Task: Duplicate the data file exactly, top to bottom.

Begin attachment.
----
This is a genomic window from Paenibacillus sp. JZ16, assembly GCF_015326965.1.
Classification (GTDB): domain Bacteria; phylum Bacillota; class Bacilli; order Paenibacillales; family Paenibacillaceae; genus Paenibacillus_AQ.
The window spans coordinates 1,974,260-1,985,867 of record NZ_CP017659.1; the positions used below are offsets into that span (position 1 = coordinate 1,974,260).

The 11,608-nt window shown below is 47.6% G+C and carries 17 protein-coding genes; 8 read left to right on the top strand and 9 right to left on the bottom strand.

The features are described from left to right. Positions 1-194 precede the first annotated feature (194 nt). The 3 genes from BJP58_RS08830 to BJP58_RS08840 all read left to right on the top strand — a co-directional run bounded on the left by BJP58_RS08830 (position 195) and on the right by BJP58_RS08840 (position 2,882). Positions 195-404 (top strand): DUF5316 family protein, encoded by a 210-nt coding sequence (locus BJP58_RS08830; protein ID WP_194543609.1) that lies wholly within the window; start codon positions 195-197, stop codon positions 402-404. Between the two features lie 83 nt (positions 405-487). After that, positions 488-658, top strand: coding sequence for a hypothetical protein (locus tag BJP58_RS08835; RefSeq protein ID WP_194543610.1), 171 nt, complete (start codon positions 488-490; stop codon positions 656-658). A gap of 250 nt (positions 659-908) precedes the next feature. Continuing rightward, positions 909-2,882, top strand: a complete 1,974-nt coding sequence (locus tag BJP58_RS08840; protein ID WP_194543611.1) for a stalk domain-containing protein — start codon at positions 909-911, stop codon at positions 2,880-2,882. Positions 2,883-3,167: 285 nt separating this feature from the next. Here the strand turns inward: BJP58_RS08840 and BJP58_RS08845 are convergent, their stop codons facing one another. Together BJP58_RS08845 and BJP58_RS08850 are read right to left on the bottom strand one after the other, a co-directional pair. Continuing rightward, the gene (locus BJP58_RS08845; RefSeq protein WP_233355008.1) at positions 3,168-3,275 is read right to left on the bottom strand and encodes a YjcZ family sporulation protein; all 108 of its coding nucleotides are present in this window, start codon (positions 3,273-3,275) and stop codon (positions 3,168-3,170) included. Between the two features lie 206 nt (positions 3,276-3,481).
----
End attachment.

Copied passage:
This is a genomic window from Paenibacillus sp. JZ16, assembly GCF_015326965.1.
Classification (GTDB): domain Bacteria; phylum Bacillota; class Bacilli; order Paenibacillales; family Paenibacillaceae; genus Paenibacillus_AQ.
The window spans coordinates 1,974,260-1,985,867 of record NZ_CP017659.1; the positions used below are offsets into that span (position 1 = coordinate 1,974,260).

The 11,608-nt window shown below is 47.6% G+C and carries 17 protein-coding genes; 8 read left to right on the top strand and 9 right to left on the bottom strand.

The features are described from left to right. Positions 1-194 precede the first annotated feature (194 nt). The 3 genes from BJP58_RS08830 to BJP58_RS08840 all read left to right on the top strand — a co-directional run bounded on the left by BJP58_RS08830 (position 195) and on the right by BJP58_RS08840 (position 2,882). Positions 195-404 (top strand): DUF5316 family protein, encoded by a 210-nt coding sequence (locus BJP58_RS08830; protein ID WP_194543609.1) that lies wholly within the window; start codon positions 195-197, stop codon positions 402-404. Between the two features lie 83 nt (positions 405-487). After that, positions 488-658, top strand: coding sequence for a hypothetical protein (locus tag BJP58_RS08835; RefSeq protein ID WP_194543610.1), 171 nt, complete (start codon positions 488-490; stop codon positions 656-658). A gap of 250 nt (positions 659-908) precedes the next feature. Continuing rightward, positions 909-2,882, top strand: a complete 1,974-nt coding sequence (locus tag BJP58_RS08840; protein ID WP_194543611.1) for a stalk domain-containing protein — start codon at positions 909-911, stop codon at positions 2,880-2,882. Positions 2,883-3,167: 285 nt separating this feature from the next. Here the strand turns inward: BJP58_RS08840 and BJP58_RS08845 are convergent, their stop codons facing one another. Together BJP58_RS08845 and BJP58_RS08850 are read right to left on the bottom strand one after the other, a co-directional pair. Continuing rightward, the gene (locus BJP58_RS08845; RefSeq protein WP_233355008.1) at positions 3,168-3,275 is read right to left on the bottom strand and encodes a YjcZ family sporulation protein; all 108 of its coding nucleotides are present in this window, start codon (positions 3,273-3,275) and stop codon (positions 3,168-3,170) included. Between the two features lie 206 nt (positions 3,276-3,481).